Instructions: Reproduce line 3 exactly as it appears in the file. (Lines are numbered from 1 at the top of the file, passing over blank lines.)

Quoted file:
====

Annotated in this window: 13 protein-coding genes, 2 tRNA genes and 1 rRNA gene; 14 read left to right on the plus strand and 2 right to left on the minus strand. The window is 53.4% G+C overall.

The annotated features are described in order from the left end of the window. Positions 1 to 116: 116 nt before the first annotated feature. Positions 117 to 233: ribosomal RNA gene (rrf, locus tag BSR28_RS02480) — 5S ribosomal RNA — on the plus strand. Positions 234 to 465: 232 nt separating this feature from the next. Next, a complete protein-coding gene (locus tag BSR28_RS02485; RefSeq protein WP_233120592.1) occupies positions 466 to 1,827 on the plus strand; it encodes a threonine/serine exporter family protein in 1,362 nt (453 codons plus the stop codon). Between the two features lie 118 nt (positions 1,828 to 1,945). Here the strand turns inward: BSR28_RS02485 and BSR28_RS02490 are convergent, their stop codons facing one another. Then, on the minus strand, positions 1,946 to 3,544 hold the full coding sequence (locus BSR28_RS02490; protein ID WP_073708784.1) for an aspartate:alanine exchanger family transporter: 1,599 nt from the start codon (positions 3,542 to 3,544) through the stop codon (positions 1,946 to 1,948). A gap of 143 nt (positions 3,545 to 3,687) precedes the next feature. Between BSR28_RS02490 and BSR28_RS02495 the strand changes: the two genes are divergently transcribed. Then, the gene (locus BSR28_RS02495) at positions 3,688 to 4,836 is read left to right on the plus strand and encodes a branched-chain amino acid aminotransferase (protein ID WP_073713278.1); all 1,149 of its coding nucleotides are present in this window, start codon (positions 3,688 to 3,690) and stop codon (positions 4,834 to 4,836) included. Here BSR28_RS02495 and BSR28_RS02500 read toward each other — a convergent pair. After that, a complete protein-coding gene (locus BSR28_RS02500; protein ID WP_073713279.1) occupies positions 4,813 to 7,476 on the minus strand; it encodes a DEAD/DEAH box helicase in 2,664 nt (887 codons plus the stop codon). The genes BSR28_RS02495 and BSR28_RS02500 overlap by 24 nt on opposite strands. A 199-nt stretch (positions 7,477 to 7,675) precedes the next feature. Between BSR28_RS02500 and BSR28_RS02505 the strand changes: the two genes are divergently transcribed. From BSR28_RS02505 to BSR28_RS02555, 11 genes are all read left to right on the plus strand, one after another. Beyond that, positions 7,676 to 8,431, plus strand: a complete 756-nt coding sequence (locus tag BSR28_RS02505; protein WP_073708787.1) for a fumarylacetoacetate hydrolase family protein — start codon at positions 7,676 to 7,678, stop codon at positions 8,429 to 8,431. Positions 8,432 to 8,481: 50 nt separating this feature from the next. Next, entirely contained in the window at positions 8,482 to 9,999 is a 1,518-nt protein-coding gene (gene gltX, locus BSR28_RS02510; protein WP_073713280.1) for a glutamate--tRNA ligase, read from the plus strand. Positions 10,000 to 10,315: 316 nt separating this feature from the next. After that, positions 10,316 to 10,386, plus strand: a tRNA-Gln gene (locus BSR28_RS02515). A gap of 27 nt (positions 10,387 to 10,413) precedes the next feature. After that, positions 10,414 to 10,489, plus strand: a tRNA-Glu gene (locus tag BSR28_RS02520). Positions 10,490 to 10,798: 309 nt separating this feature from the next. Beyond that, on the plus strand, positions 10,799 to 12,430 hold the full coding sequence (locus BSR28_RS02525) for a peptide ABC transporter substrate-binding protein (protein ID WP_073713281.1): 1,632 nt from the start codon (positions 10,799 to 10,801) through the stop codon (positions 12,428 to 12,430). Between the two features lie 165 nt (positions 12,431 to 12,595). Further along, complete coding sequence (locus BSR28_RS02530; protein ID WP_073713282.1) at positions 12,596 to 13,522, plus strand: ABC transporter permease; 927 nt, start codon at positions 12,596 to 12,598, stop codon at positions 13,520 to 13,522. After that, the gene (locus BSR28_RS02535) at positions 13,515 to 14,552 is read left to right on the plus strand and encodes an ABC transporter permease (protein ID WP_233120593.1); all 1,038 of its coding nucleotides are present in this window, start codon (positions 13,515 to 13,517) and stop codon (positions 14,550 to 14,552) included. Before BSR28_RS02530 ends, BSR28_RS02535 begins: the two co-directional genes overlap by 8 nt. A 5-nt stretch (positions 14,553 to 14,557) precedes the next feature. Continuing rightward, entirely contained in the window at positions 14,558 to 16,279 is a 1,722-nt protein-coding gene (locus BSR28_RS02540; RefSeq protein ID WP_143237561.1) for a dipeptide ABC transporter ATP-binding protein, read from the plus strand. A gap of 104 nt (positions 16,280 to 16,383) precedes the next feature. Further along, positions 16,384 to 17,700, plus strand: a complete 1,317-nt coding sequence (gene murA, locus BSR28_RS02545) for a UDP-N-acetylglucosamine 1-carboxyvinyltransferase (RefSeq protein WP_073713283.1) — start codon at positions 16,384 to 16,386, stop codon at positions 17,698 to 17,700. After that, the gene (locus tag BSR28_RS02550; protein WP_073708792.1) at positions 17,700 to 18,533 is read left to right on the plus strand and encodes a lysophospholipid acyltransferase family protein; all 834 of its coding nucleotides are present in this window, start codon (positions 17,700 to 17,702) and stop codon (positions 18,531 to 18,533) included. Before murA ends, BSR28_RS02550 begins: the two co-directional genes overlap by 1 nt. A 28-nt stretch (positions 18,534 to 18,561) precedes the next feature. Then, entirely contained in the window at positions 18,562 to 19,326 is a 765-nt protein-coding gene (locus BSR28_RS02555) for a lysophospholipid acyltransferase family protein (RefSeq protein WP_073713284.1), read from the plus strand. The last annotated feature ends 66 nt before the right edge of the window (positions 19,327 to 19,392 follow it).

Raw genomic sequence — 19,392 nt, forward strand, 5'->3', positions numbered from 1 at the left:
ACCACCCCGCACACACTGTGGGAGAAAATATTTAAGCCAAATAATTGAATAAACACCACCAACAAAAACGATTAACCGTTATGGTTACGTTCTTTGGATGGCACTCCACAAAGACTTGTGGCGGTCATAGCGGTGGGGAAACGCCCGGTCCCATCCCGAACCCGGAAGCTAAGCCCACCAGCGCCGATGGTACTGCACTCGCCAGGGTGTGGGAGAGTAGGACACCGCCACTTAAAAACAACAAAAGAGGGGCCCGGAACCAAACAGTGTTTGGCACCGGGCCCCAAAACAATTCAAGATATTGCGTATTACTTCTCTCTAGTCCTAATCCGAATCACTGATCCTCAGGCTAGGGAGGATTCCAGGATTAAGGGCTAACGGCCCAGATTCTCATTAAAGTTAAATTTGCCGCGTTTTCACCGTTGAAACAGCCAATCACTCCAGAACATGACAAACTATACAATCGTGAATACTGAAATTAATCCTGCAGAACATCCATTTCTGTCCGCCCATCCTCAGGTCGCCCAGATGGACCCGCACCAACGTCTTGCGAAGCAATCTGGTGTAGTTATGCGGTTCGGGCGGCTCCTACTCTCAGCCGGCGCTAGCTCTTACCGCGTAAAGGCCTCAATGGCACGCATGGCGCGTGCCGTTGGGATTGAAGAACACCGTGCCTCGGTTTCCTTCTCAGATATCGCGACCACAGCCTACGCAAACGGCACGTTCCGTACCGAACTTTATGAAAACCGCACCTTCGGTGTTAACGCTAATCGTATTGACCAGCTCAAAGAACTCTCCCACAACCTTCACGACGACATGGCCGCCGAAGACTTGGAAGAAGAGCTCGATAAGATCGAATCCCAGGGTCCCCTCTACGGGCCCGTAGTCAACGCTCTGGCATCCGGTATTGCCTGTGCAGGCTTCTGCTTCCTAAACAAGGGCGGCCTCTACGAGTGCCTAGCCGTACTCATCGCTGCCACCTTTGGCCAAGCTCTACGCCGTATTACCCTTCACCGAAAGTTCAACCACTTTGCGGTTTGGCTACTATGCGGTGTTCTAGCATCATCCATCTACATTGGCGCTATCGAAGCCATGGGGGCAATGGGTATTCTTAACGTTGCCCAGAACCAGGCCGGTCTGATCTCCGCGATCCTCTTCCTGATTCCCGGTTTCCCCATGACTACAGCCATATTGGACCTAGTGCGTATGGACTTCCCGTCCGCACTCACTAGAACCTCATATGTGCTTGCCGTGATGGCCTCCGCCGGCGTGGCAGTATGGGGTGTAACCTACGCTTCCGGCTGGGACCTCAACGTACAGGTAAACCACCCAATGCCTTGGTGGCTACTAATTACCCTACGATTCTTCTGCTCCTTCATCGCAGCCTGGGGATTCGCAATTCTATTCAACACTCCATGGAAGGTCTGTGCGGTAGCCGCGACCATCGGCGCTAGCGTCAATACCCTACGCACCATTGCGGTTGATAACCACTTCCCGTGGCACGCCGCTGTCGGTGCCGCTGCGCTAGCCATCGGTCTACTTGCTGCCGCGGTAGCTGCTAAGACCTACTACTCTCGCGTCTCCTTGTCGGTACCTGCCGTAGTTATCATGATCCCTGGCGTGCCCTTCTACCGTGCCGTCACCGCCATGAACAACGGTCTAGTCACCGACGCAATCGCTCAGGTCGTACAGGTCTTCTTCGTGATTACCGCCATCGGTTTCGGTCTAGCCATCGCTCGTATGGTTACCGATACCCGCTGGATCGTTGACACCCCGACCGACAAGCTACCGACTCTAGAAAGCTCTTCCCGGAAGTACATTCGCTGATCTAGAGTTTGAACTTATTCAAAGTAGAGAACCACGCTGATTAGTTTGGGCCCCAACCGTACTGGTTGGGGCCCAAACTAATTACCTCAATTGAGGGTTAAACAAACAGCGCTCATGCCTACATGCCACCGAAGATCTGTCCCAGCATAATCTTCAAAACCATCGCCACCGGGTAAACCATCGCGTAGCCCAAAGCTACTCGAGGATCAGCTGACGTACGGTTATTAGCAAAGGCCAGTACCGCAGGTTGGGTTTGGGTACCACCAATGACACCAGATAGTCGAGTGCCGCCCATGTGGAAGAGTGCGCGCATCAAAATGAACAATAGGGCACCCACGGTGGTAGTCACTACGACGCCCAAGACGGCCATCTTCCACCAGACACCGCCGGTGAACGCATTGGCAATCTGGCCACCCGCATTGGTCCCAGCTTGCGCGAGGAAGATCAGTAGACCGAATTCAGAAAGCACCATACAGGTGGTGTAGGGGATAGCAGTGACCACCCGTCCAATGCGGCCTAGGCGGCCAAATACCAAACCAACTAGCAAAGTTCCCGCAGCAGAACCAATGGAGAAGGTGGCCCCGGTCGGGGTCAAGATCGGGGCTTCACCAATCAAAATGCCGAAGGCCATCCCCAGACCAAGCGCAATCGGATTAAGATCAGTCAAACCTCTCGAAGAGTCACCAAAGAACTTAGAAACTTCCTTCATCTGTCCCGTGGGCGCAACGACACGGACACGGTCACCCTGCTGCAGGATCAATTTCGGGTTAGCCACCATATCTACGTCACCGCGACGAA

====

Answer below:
Raw genomic sequence — 19,392 nt, forward strand, 5'->3', positions numbered from 1 at the left: